A recent plein air paint-out held in the historic district of Ellicott City was not just a weekend event that came and went, because many of the resulting paintings are now on display in the exhibit "Paint It! Ellicott City" at the Howard County Arts Council.
The show's juror, painter and teacher Michael Bare, has made a selection that gives a street-level sense of why residents and tourists alike love hanging out in this old town.
As you would expect within this urban context, much of the artwork overtly calls your attention to houses, stores, churches and other distinctive structures.
The architectural focus is very tight in Mary Jo Messenger's oil painting "Hill Street Timanus House." This close-up view depicts a flower garden in front of a small house. Just as the flowers brighten the picture, the monochromatic gray stone house is made cheerful by a red front door and green shutters on a window.
Other artists also emphasize such bursts of color. Kathleen G. Kotarba's oil painting "Welcome Home" gets up relatively close to a pale green wood frame house sited on a steep hill. Complementing the color of the house is the slightly darker green depicting the lawn and the really dark green deployed to represent the backing trees.
Michael Kotarba's watercolor "The Blue House" likewise makes a colorful house the center of attention. The balancing vertical elements in this composition are not provided by trees so much as by the utility poles prominently located in front of the house.
Speaking of the utility poles in this densely built town, Joanna Barnum's watercolor "Caplan's" features that landmark store sign on Main Street and yet it's challenged for visual domination by all of the nearby utility poles and wires.
For even more architecture, check out Duane Sabiston's oil painting "St. Paul's Rectory," which emphasizes the steepness of its pitched roof; and Carol Leo's watercolor "Old Courthouse," a tightly cropped view depicting its top floor and dome.
Urban geometry is the essence of Mark Coates' oil painting "Gold and Blue," in which a gold-painted house and a blue-painted house are like geometric blocks rising up a hill; and the same artist's oil painting "8358 Main Street" stresses the angles formed by the house, its porch rail, and, yes, nearby utility poles.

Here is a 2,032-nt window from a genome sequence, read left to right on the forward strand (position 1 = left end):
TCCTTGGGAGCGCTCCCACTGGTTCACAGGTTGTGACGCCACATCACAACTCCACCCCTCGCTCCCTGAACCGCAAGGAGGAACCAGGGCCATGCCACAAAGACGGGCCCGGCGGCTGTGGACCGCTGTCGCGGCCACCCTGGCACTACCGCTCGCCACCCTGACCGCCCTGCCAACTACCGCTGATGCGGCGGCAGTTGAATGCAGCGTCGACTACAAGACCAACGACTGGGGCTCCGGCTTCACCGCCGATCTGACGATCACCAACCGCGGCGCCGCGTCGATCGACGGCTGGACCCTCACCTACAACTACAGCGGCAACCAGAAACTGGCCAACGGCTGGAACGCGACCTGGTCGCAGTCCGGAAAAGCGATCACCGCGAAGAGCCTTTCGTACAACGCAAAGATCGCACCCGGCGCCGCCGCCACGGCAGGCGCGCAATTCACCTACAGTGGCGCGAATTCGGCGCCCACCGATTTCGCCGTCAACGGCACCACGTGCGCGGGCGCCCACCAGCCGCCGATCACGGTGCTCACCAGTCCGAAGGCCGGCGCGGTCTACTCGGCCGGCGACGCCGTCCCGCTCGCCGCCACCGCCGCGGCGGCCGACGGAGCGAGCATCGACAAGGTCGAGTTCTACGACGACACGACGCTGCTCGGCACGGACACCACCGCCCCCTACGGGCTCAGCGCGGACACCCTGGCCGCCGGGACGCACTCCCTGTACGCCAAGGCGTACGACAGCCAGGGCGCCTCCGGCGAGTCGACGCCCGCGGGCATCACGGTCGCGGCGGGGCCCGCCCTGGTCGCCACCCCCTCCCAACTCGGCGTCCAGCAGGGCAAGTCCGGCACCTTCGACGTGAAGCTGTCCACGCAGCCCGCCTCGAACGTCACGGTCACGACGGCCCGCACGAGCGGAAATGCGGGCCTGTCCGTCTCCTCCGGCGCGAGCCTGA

For a concentrated study of architectural detail, consult Stephen Hollis' acrylic painting "Around Town." It's a gridded arrangement of six distinct small paintings that feature such closely observed things as a church steeple and a front door.
An uncommon urban vantage point can be seen in Heather Leatherman's oil painting "Secret Rooftop Barbeque." True to its title, it has that secluded rooftop barbeque as the focus of attention, with the tops of a utility pole and trees as the backdrop.
People rarely figure directly into the architecturally oriented artwork, but they make occasional appearances. Bruno Baran's oil painting "All He Surveys" features a tiny and rather indistinct person standing on the front porch of a house.
Among the artists interested in the atmospheric effects around the town's buildings, a fine example is David Diaz's oil painting "Morning Light — Judges Bench." It's a very quiet scene with pinkish white tones suggesting a town that's still waking up. A human couple can be made out within the atmospheric haze.
Edward Williams' oil painting "Dusk in Ellicott City" blends shades of gray and white to represent the upper floors of buildings and a church steeple set against an assertive blue sky.
Getting away from buildings and venturing into the woods, Steve Stannard's watercolor "Oella Swimming Hole" depicts how filtered sunlight falls across trees, water and a few swimmers.
As for the artists who made these and other paintings in the show, the tables are turned, if you will, in Bruno Baran's oil painting "Plein Air Painter at Work" and Greg Johannesen's pastel "The Kotarbas." These artists are shown on the streets as they visually record their impressions of the town.
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"Paint It! Ellicott City" runs through Aug. 22 in Gallery I at the Howard County Arts Council, 8510 High Ridge Road in Ellicott City. Running concurrently in Gallery II is "Overtones: Tales Told Through the Eyes of Peruvian Children." Curated by Howard County Arts Council resident artist Andres Gomez, this Catholic Medical Mission Board-facilitated exhibit features photos that Peruvian children using disposable cameras took of their families. Call 410-313-2787 or go to http://www.hocoarts.org.